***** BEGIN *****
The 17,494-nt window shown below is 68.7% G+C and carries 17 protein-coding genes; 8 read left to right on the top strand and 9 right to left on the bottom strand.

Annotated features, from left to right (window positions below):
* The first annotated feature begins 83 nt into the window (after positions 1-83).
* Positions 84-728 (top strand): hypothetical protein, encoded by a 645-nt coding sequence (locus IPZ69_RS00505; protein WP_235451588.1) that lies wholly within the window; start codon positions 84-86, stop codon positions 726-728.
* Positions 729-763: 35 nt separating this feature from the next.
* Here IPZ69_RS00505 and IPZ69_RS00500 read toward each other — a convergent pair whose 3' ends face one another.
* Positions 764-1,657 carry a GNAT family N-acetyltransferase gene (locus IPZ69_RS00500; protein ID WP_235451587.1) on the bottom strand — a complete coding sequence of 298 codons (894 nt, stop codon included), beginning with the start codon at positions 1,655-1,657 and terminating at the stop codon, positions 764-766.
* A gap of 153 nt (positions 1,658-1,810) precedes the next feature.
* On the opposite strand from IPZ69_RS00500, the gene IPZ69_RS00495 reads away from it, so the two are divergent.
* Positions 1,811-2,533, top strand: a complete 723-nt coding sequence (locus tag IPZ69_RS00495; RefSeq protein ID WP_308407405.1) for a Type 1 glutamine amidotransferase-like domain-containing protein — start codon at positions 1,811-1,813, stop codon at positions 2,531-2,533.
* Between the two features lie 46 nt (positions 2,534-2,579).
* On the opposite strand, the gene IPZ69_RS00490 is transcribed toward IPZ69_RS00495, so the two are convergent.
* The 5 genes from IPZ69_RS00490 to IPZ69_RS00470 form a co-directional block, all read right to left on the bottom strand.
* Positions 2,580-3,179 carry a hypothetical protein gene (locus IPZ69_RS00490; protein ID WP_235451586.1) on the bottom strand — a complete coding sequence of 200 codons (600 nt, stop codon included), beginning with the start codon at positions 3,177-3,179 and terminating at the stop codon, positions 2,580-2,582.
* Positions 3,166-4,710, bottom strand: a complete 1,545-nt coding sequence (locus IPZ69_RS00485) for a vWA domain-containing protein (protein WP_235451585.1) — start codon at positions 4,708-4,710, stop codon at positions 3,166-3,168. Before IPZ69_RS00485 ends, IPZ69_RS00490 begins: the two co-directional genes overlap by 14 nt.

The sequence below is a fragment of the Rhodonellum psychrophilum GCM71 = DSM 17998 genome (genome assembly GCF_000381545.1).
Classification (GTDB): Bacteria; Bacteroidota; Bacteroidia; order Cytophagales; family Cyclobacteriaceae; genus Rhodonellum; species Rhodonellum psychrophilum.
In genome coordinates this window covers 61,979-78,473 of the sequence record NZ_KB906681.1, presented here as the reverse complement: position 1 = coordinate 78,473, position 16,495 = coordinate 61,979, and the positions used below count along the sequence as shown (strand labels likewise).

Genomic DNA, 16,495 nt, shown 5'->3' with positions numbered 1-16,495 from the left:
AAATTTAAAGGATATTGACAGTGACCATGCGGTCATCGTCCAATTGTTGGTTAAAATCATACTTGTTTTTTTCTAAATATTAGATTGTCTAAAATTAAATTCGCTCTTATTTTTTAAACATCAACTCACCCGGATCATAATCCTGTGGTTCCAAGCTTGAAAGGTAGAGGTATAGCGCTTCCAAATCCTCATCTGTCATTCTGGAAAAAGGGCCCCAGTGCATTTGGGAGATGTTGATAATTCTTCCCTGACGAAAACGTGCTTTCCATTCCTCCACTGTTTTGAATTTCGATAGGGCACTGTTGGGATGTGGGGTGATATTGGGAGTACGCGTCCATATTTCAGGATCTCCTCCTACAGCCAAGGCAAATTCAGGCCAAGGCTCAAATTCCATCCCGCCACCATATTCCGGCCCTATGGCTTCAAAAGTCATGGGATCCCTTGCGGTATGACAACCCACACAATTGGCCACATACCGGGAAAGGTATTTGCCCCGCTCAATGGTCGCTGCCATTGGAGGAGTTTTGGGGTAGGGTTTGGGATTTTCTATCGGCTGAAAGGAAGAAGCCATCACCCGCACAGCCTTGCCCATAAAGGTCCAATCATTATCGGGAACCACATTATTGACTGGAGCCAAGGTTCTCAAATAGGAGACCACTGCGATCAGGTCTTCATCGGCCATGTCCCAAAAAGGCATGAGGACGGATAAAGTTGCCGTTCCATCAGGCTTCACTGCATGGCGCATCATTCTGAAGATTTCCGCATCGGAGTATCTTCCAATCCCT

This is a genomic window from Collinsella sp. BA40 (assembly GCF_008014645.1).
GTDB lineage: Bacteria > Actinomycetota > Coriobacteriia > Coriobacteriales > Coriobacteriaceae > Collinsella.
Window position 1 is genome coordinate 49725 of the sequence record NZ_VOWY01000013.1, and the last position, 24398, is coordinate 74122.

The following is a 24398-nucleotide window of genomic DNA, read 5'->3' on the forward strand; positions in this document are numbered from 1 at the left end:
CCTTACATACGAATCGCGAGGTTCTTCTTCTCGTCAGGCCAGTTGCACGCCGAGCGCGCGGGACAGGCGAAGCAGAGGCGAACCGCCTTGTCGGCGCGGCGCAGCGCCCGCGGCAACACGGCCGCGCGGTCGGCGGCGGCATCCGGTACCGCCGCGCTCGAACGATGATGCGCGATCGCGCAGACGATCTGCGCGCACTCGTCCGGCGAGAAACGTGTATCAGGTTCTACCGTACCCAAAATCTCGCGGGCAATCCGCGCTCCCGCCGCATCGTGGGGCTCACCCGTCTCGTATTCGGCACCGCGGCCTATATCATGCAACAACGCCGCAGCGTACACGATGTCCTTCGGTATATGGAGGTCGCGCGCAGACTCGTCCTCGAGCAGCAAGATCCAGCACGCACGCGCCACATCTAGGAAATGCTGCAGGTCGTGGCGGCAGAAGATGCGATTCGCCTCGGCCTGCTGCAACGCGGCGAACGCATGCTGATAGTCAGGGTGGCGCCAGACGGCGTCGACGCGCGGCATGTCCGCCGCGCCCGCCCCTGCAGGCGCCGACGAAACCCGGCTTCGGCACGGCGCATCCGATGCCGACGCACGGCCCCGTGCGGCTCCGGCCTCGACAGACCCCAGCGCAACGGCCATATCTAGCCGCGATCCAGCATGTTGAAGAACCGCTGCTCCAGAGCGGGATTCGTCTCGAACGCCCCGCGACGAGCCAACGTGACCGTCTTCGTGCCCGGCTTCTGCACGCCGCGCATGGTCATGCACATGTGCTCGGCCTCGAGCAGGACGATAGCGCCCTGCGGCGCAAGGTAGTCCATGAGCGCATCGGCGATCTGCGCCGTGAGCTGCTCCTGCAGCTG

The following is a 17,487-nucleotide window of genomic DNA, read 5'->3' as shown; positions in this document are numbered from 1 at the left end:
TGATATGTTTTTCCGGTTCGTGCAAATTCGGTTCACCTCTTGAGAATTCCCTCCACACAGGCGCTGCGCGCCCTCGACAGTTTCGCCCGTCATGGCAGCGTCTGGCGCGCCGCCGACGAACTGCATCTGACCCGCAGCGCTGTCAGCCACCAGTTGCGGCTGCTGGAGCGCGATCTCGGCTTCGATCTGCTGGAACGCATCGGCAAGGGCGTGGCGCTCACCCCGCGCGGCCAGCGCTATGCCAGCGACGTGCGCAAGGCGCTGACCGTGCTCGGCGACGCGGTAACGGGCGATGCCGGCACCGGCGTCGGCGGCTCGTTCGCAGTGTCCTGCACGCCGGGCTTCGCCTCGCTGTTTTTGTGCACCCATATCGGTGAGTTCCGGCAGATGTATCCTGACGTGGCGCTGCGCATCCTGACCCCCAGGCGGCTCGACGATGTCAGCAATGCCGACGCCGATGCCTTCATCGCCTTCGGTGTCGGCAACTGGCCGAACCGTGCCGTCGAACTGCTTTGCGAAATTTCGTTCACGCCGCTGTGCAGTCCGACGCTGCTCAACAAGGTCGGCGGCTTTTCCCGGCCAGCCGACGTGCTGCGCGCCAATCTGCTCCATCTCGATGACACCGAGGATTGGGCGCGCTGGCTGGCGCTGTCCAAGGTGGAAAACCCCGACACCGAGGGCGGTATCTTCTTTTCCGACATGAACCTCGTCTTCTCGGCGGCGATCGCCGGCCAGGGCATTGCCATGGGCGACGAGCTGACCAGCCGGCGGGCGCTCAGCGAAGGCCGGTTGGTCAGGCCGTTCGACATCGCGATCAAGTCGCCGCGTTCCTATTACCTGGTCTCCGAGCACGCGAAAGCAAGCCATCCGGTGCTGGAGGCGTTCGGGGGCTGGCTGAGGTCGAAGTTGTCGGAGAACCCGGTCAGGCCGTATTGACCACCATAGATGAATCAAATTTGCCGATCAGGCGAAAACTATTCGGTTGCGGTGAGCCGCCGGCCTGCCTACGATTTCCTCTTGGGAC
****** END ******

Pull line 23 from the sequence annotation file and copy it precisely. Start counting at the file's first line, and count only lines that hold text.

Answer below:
Window position 1 is genome coordinate 49725 of the sequence record NZ_VOWY01000013.1, and the last position, 24398, is coordinate 74122.